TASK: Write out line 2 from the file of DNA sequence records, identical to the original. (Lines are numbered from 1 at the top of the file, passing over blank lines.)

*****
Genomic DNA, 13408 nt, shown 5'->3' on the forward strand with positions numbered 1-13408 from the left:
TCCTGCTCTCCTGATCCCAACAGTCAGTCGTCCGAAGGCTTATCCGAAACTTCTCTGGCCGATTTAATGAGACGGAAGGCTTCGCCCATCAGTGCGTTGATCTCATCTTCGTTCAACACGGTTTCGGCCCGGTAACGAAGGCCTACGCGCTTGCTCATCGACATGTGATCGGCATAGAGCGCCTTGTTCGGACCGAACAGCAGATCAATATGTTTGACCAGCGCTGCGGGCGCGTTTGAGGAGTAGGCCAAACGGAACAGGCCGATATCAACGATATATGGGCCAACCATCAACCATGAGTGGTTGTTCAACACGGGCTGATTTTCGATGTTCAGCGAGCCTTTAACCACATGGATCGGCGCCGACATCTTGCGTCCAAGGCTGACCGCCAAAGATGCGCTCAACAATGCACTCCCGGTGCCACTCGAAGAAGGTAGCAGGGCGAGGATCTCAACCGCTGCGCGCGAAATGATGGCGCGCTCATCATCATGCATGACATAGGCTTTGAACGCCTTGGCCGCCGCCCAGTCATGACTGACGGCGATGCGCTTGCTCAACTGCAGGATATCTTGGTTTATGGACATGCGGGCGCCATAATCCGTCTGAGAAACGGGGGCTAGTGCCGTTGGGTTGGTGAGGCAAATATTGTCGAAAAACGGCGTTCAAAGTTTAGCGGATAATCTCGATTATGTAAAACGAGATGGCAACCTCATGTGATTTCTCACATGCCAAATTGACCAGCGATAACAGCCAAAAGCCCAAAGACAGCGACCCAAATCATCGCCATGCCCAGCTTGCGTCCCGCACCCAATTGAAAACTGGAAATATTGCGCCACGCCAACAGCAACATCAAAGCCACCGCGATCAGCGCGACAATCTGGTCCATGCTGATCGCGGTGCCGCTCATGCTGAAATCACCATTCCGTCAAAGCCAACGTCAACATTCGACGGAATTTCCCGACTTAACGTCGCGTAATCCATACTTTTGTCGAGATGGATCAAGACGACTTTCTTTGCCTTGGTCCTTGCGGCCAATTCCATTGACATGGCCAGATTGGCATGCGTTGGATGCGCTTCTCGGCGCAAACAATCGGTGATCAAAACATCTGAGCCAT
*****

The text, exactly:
TCCTGCTCTCCTGATCCCAACAGTCAGTCGTCCGAAGGCTTATCCGAAACTTCTCTGGCCGATTTAATGAGACGGAAGGCTTCGCCCATCAGTGCGTTGATCTCATCTTCGTTCAACACGGTTTCGGCCCGGTAACGAAGGCCTACGCGCTTGCTCATCGACATGTGATCGGCATAGAGCGCCTTGTTCGGACCGAACAGCAGATCAATATGTTTGACCAGCGCTGCGGGCGCGTTTGAGGAGTAGGCCAAACGGAACAGGCCGATATCAACGATATATGGGCCAACCATCAACCATGAGTGGTTGTTCAACACGGGCTGATTTTCGATGTTCAGCGAGCCTTTAACCACATGGATCGGCGCCGACATCTTGCGTCCAAGGCTGACCGCCAAAGATGCGCTCAACAATGCACTCCCGGTGCCACTCGAAGAAGGTAGCAGGGCGAGGATCTCAACCGCTGCGCGCGAAATGATGGCGCGCTCATCATCATGCATGACATAGGCTTTGAACGCCTTGGCCGCCGCCCAGTCATGACTGACGGCGATGCGCTTGCTCAACTGCAGGATATCTTGGTTTATGGACATGCGGGCGCCATAATCCGTCTGAGAAACGGGGGCTAGTGCCGTTGGGTTGGTGAGGCAAATATTGTCGAAAAACGGCGTTCAAAGTTTAGCGGATAATCTCGATTATGTAAAACGAGATGGCAACCTCATGTGATTTCTCACATGCCAAATTGACCAGCGATAACAGCCAAAAGCCCAAAGACAGCGACCCAAATCATCGCCATGCCCAGCTTGCGTCCCGCACCCAATTGAAAACTGGAAATATTGCGCCACGCCAACAGCAACATCAAAGCCACCGCGATCAGCGCGACAATCTGGTCCATGCTGATCGCGGTGCCGCTCATGCTGAAATCACCATTCCGTCAAAGCCAACGTCAACATTCGACGGAATTTCCCGACTTAACGTCGCGTAATCCATACTTTTGTCGAGATGGATCAAGACGACTTTCTTTGCCTTGGTCCTTGCGGCCAATTCCATTGACATGGCCAGATTGGCATGCGTTGGATGCGCTTCTCGGCGCAAACAATCGGTGATCAAAACATCTGAGCCAT